(Tunis) – Imposing a state of emergency does not give the Tunisian government the right to gut basic rights and freedoms. President Beji Caid Essebsi declared a state of emergency on July 4, 2015. The measure comes one week after an extremist gunned down 38 European tourists at a beach resort near Sousse.

Tunisia’s security challenges may call for a strong response, but not for sacrificing the rights that Tunisians fought hard to guarantee in their post-revolution constitution.

Eric Goldstein

Deputy Middle East and North Africa Director


“Tunisia’s security challenges may call for a strong response, but not for sacrificing the rights that Tunisians fought hard to guarantee in their post-revolution constitution,” said Eric Goldstein, deputy Middle East and North Africa director.

Under a 1978 presidential decree, the president may declare a state of emergency of up to 30 days, renewable, in response to serious disturbances to the public order.

Tunisian soldiers and police patrol the area of Mount Salloum near Algeria's border in Kasserine, Tunisia July 4, 2015. Tunisian President Beji Caid Essebsi declared a state of emergency on Saturday, saying the Islamist militant attack on a beach hotel that killed 38 foreigners had left the country "in a state of war".

© 2015 Reuters

The decree gives the executive – in practice the Interior Ministry or local governor – the authority to suspend certain rights. The executive may prohibit any strike or demonstration deemed to threaten public order, order the house arrest of anyone whose “activities are deemed to endanger security and public order,” and prohibit gatherings “likely to provoke or sustain disorder.” The executive also can “take any measure to ensure control of” the press and other publications of any nature, as well as radio, television, film screenings, and theater performances.

Article 80 of the 2014 Tunisian constitution gives the president the power to announce exceptional measures “in the event of imminent danger that threatens the nation or the security or independence of the country and that hampers the normal operations of state institutions.” The measures are to provide for a return to the normal functioning of state institutions and services at the “earliest opportunity.” The constitution gives the president of the Parliament or 30 of its members the right to petition the Constitutional Court to rule whether the conditions justify a state of emergency. However, the constitutional court has not yet been set up.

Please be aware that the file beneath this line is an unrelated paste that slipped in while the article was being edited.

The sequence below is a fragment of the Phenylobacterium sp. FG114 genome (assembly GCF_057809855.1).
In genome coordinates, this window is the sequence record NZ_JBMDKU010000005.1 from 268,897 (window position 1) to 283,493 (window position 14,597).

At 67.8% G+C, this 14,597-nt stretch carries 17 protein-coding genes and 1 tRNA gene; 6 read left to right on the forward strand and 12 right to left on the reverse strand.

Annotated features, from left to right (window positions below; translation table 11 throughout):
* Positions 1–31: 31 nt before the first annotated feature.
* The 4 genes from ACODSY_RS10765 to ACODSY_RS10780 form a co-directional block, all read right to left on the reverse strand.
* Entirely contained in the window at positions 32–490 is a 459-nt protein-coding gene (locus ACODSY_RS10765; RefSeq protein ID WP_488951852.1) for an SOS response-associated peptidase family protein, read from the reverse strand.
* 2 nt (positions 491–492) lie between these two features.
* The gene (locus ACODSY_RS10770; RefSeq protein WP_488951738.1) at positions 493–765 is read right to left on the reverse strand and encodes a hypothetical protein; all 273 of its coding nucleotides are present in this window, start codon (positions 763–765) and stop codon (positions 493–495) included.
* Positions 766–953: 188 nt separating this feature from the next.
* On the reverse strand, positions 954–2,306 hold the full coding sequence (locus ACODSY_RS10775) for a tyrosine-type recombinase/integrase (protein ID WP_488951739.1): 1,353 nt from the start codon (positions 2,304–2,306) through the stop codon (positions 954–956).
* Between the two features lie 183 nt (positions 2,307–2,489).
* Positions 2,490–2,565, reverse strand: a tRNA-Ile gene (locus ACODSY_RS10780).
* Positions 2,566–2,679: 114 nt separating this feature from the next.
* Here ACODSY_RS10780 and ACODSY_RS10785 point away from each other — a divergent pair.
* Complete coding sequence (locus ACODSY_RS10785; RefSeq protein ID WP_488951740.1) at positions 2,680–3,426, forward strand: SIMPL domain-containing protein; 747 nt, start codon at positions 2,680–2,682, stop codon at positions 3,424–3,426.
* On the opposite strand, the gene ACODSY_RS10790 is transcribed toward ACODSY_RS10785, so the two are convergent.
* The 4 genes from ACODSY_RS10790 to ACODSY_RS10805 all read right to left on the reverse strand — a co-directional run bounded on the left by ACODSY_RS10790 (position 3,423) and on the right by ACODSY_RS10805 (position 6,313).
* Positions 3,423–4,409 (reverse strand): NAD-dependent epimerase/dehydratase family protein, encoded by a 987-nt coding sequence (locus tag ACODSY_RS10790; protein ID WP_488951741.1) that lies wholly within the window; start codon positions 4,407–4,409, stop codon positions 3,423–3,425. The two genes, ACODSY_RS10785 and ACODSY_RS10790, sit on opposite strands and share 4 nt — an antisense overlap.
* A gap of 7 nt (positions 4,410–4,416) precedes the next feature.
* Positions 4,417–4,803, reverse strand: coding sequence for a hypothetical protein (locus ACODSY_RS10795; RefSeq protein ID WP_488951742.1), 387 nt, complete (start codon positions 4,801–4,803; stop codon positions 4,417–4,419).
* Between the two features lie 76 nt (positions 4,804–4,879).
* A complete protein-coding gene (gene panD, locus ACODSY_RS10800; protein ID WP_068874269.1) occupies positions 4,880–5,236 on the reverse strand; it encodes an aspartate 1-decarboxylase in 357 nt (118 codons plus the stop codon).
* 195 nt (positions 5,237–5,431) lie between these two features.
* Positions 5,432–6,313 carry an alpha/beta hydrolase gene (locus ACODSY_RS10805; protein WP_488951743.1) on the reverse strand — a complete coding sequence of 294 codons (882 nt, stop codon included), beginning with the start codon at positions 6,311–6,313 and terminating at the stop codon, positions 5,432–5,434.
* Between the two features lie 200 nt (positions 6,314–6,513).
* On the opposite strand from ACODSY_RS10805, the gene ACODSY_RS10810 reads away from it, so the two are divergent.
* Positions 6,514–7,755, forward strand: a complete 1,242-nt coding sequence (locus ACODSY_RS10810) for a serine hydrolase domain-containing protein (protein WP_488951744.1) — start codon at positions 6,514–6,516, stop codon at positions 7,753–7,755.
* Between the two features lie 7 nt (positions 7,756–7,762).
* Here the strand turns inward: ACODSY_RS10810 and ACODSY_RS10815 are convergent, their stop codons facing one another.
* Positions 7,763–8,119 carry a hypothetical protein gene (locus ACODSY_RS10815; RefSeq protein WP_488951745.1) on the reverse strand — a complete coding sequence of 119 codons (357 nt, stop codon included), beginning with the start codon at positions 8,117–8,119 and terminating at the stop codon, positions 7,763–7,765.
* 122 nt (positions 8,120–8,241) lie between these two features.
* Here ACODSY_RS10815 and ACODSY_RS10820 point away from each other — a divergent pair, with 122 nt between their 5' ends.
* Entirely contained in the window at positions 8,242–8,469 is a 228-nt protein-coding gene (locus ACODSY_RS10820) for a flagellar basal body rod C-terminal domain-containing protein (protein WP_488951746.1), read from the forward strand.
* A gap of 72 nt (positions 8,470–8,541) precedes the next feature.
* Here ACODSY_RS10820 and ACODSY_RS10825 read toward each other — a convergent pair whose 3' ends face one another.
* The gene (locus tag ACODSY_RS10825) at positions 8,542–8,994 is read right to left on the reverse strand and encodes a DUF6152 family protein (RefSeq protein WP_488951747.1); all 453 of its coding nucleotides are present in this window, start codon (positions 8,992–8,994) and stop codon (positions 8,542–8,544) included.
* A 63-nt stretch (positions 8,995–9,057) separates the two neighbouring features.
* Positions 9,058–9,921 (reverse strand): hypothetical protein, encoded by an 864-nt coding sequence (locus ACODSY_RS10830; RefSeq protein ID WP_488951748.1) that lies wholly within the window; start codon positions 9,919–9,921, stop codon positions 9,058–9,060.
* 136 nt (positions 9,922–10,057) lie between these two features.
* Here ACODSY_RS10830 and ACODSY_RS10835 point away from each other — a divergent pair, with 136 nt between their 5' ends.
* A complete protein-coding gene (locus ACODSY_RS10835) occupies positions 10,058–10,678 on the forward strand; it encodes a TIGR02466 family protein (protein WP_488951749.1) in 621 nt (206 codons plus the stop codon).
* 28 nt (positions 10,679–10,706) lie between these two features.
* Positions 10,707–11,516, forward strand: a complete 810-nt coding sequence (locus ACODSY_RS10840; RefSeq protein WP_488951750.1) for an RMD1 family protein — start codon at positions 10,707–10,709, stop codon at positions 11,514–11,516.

Tunisia was under a state of emergency from 2011, following the toppling of President Zine el-Abidine Ben Ali, until March 2014, when then-President Moncef Marzouki lifted it.

The International Covenant on Civil and Political Rights (ICCPR), in article 4, allows states “in times of public emergency which threatens the life of the nation” to adopt exceptional and temporary restrictions on certain rights that would not otherwise be permitted. But the measures must be only those “strictly required by the exigencies of the situation.” The Human Rights Committee, which interprets the covenant, has said that the situation would require states parties to “provide careful justification not only for their decision to proclaim a state of emergency but also for any specific measures based on such a proclamation.” The committee stressed that “measures taken under article 4 are of an exceptional and temporary nature and may only last as long as the life of the nation concerned is threatened.”

Tunisia’s emergency decree appears to give authorities broad powers to curtail freedom of speech, union rights, and freedom of assembly and of association, and to impose arbitrary detention if officials decide to impose sweeping prohibitions and restrictions.

Tunisian authorities should refrain from using these emergency powers in a way that goes beyond what international law and the Tunisian constitution permit, Human Rights Watch said. Authorities should respect the conditions set up under article 49 of the Tunisian Constitution, which states that any restrictions imposed on the human rights that the constitution guarantees “must not compromise the essence of such rights; must not be imposed except where necessary in a civil and democratic society to protect the rights of others, public order, national defense, public health, or public morals; and that such restrictions must be proportionate to the intended objective.”

Under the ICCPR, certain basic human rights cannot be restricted even in times of emergency. These include the right to life, the prohibition of torture and ill-treatment, the prohibition of discrimination, and freedom of religion, as well as the right to a fair trial and freedom from arbitrary detention, in particular the right of every detainee to have their detention reviewed by an independent tribunal. It is strictly prohibited for any measures in effect during states of emergency to discriminate solely on the ground of race, color, sex, language, religion, or social origin.